Starring: Cinda Adams, George Babbit, Murray Blue
After being abandoned by his owners, a young cat called Thunder is forced to seek shelter from a storm and takes refuge in a house owned by an old magician which is home to many automatons and gizmos which the magician has managed to bring to life. The magician and his automatons happily accept Thunder as part of the family but the magician’s grumpy old rabbit named Jack refuses to accept Thunder as part of the household and plots to get rid of him. After an attempt by Jack to get rid of Thunder leads to the magician ending up in hospital, all the residents of the house are then forced to join forces to thwart the plans of his nasty nephew to sell the house.
In this day and age of Disney, Pixar and DreamWorks splashing out megabucks on their films we may have become used to having extremely high standards of animation. This is rightfully the case considering the budgets of some of the big animated films that come out these days, but it means the lower budget animated films can struggle to compete if they go for the same animation style when what should be most important are the story, script and characters. Well, admittedly The House of Magic does not excel with any of this, but the makers do a decent job of the animation with a limited budget and it is a story which may be pretty straight forward and light on substance, but it is a film with enough genuine charm and good intentions to be a very enjoyable and highly watchable experience.
Maybe if watching The House of Magic straight after a recent Pixar release the animation may look less than sharp, but that is not a problem and the animators decision to use POV shots may make the film look like a computer game at times, but it does add involvement, and I can imagine looks even better in 3D at the cinema.
While the animation may lack the depth and polish of bigger budget animated film, so too does the story and script; the film treads very safe ground in terms of its story and the main characters, but it is still highly enjoyable and many of the film’s set pieces are genuinely good fun. Admittedly the concept of talking animals and gizmos that come to life is hard to mess up, and while all the human characters are extremely clichéd, there is a genuine charm about the gizmos, especially a character called Edison, who is quite simply the cutest walking light bulb in film history. While the film’s main protagonist, a ginger kitten named Thunder, is highly likeable and his arrogance and self belief means he is not just lazily depicted as just cute, though of course for all cat lovers like me he is that too.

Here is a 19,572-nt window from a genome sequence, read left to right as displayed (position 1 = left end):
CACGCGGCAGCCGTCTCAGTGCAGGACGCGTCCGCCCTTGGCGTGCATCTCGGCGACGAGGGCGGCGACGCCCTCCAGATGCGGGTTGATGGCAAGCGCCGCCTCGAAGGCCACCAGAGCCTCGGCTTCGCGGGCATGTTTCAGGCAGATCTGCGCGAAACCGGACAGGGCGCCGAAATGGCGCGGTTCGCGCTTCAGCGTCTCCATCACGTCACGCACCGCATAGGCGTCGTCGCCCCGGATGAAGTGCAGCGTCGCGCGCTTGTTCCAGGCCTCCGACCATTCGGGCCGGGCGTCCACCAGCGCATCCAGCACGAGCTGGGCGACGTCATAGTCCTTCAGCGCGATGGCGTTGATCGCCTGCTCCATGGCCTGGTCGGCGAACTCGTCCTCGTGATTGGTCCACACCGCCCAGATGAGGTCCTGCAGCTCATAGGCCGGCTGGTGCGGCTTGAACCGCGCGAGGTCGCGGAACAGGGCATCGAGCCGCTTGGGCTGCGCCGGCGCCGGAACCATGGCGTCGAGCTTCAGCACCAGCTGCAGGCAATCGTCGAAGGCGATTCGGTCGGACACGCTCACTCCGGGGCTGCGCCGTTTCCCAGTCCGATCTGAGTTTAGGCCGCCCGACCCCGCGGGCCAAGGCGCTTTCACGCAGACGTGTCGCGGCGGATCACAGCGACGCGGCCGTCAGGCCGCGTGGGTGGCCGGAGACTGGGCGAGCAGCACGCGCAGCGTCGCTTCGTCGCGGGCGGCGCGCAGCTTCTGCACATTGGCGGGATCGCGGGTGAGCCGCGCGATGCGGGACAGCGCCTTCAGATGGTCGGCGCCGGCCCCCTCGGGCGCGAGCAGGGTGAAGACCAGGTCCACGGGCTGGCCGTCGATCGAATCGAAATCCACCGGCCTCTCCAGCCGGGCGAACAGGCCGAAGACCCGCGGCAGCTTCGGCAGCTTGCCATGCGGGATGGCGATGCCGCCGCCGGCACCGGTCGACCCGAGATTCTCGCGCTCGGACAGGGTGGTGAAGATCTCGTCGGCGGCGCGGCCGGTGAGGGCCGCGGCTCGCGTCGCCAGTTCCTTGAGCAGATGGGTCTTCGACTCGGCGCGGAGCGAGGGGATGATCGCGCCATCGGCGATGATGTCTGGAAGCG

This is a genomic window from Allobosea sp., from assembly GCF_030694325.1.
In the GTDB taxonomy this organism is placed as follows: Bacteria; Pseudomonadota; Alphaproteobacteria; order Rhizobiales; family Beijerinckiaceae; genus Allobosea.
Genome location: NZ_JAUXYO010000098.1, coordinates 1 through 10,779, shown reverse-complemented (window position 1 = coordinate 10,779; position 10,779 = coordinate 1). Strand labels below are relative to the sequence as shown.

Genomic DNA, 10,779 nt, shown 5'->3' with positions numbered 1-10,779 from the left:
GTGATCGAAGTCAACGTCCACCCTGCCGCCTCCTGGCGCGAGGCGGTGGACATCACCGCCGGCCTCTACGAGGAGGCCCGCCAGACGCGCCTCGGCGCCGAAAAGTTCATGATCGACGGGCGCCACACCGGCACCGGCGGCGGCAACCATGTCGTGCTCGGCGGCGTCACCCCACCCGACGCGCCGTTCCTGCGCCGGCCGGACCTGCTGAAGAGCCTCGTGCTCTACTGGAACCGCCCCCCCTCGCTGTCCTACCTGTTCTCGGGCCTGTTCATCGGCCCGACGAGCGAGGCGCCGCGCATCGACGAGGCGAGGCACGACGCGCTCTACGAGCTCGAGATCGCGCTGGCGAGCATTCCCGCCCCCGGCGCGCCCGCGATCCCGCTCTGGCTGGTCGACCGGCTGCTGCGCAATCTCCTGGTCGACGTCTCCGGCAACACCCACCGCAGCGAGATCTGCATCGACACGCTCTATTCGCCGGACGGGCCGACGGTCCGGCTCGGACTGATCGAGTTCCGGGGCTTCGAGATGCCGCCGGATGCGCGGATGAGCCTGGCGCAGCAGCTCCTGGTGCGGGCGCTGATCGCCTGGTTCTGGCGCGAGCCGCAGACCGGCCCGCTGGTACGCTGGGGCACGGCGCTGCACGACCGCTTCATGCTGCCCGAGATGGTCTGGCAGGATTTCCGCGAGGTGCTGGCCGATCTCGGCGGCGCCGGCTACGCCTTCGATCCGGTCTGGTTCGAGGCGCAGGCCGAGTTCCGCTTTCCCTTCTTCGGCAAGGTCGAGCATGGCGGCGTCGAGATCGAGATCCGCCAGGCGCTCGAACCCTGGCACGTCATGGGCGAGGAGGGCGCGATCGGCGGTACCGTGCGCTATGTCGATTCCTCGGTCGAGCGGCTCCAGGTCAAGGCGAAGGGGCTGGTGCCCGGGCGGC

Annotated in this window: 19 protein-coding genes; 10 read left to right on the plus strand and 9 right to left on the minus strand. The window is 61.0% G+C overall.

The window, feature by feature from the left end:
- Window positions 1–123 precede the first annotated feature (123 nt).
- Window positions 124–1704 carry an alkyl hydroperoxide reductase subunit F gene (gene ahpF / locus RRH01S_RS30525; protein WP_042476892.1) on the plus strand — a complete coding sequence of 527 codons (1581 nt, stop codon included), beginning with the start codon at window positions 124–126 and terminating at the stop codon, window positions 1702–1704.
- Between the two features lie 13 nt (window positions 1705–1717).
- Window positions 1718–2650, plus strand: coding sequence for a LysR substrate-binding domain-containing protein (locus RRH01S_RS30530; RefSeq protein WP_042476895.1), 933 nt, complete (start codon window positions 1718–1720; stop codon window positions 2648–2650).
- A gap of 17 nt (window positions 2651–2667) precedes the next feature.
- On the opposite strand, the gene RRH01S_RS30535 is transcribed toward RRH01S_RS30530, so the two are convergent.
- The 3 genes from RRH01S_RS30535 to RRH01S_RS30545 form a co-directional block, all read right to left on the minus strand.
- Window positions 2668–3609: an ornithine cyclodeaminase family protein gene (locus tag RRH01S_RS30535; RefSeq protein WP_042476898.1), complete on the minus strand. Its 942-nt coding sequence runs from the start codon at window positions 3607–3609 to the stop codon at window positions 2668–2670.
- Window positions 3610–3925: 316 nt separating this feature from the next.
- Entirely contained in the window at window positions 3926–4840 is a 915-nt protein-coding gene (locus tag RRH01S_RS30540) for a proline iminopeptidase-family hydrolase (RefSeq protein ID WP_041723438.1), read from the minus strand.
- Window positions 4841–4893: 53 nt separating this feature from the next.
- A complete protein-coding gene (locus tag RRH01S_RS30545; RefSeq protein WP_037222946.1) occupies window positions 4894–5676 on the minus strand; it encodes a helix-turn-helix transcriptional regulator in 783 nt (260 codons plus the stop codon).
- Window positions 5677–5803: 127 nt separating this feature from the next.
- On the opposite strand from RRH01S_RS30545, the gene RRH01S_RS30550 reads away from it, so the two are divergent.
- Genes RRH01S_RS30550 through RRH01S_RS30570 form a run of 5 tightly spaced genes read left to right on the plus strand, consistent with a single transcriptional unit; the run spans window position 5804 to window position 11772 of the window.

Being a low budget film and having a script a little rough around the edges works both in favour and against The House of Magic as a film; Characters do feel conventional and at the mercy of the narrative (particularly the human characters) and often lack the emotional depth and engagement that perhaps the rigorous writing of the bigger studios (sometimes) produces. There are also elements of the story that would maybe be ironed out by the bigger studios that perhaps make The House of Magic unsuitable for very young viewers; Thunder is not a lost cat, the film opens with him being intentionally dumped on the pavement by his owners and there are also moments in which he is nearly run over several times and someone goes after him with a gun with the sole intention of killing him. It does not add danger to the older viewer (as this after all a kids’ film) but perhaps would be too much for really young viewers. Plus there are slightly more risky elements that the big studios would get rid of such as children joyriding in an ambulance and a few stereotyped characters that are borderline racist.
Though it is basically a wafer thin and highly conventional plot held together by set pieces that though often suggest the writers have seen the Home Alone films a fair few times they are undoubtedly good fun and made with visual flair to produce a film that is without a doubt enjoyable and charming from start to finish, and most certainly a cut above many of the highly lazy animated films released recently with far bigger budgets (Tarzan, The Nut Job, Free Birds etc, etc)
Though perhaps lacking the depth of the best output of the best releases form the big animation studios in terms of both animation and story, The House of Magic is also a little rough around the edges but without doubt a charming and enjoyable animated romp made with the best of intentions.